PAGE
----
Like so many others, I love travelling. The unknown, the new, and the unfamiliar excites me, scares me, and makes me feel alive—it forces me to be aware. What I look for in travelling therefore is an experience, a set of sensations and emotions.

I am much more of a thinker than a meditator, but I try to practice both and somehow at some point things converge and make a lot of sense, at least to me.

So here I am, sharing my thoughts. Of course, it’s just my opinion. I am not an expert on anything and even if I were, my opinion is not important enough to upset your peace of mind. But perhaps what I have to share will make sense to you too, and if not, you are also welcome to respectfully share your views.

It has been more than a year since the last time I was able to travel. Instead, I’ve been forced to stay ‘still’ in many ways, as the days and months pass by, dealing at times with boredom and lack of purpose, with lots of time to think— and overthink.

Travelling as I said excites me, scares me, and makes me feel alive. To me, it is the anticipation of the unknown that makes it so vibrant, so attentive, juxtaposed to my dull thoughts when staying still, day after day in the same routine.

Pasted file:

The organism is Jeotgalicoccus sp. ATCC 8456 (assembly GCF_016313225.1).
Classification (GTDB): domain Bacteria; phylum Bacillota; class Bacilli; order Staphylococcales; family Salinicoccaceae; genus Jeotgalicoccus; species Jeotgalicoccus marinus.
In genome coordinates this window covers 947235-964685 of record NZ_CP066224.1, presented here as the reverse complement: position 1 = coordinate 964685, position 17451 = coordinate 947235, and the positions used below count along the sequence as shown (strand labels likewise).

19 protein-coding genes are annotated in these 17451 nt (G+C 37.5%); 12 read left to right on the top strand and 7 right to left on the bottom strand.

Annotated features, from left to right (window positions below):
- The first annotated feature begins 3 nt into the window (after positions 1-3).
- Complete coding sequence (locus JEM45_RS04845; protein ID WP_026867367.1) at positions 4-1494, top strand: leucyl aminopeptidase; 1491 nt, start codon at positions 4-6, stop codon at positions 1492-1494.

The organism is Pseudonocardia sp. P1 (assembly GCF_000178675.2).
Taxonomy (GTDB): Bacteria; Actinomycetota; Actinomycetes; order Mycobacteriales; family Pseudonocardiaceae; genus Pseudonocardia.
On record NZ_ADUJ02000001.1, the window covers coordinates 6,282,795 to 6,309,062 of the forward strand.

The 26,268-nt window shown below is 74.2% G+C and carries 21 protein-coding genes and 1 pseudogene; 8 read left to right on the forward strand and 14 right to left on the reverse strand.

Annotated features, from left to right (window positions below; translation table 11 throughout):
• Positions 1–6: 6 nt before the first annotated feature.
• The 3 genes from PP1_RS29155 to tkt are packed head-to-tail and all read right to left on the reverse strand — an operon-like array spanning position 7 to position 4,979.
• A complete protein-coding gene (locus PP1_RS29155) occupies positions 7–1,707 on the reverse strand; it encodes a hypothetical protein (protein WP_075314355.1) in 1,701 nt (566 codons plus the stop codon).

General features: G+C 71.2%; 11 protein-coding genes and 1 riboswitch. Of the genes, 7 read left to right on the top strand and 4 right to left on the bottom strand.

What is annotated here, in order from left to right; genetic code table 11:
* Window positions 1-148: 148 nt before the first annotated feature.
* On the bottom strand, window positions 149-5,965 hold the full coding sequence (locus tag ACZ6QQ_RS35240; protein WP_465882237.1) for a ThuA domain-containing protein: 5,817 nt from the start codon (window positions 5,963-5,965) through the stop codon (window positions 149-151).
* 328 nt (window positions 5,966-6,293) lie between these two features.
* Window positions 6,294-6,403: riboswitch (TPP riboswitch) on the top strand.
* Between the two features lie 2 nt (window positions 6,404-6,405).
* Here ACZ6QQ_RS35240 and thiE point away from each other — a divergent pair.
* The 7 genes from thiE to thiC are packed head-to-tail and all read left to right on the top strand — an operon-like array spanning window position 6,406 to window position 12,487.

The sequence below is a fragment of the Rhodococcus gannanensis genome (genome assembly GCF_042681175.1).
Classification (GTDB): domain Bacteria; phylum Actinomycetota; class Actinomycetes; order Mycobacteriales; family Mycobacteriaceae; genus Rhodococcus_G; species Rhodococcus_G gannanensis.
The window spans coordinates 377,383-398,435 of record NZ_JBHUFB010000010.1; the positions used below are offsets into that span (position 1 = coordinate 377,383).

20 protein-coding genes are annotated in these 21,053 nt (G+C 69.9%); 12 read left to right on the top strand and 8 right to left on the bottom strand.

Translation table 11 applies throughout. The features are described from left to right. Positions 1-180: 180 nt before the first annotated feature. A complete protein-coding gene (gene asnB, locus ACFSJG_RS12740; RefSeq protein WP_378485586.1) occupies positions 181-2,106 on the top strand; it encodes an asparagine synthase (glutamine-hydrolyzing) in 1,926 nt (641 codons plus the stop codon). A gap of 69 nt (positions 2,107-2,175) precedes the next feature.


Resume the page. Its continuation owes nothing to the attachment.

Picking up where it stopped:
There are some days though when the mind seems to be clear enough to understand that even when not moving, all can still be new at any given moment. There are moments when my mind realises that boredom is just a consequence of familiarity or ‘thinking’ we know it already. Sometimes the mind, my mind, realises how exhausted it is from always being on the search for stimulation after stimulation. When everything is in constant change, can we also use this in a positive way to help us change our perception of what we see in the everyday and mundane?

There is always so much happening around us and so much stimulation that we don’t even recognize as such. Perhaps it is too overwhelming and so the mind decides to ignore these little changes so that it can rest or concentrate on other things. The ego protects itself by being ignorant to the vast amounts of information around us, which would otherwise overload our senses.

But if we stay still and take the time to observe the simple things around us—our breath, a tree, a candle, or anything— we will notice those little changes and the mind will be exited, alive, and aware of these subtle nuances.

By limiting my horizons (for whatever reason), I have been forced to look with fresh energy into that vibrancy inside of me that I got to know while travelling; that it is also there when I look through my window at the same tree I have been looking at for the last three months. I realise for example there are some light green leaves appearing on the tree as a sign of summer approaching, or when I glance down, I see for the first time the tiny sprouts popping out of my carrots seeds. I even describe this to my friends as exciting as if I had been on a trip, despite their sceptical look.

I am content and feel alive. I am aware, scared and exited as every given day is a gift and I only hope I can appreciate the most modest and easily dismissed details all around me as I stay looking inward by looking outward.

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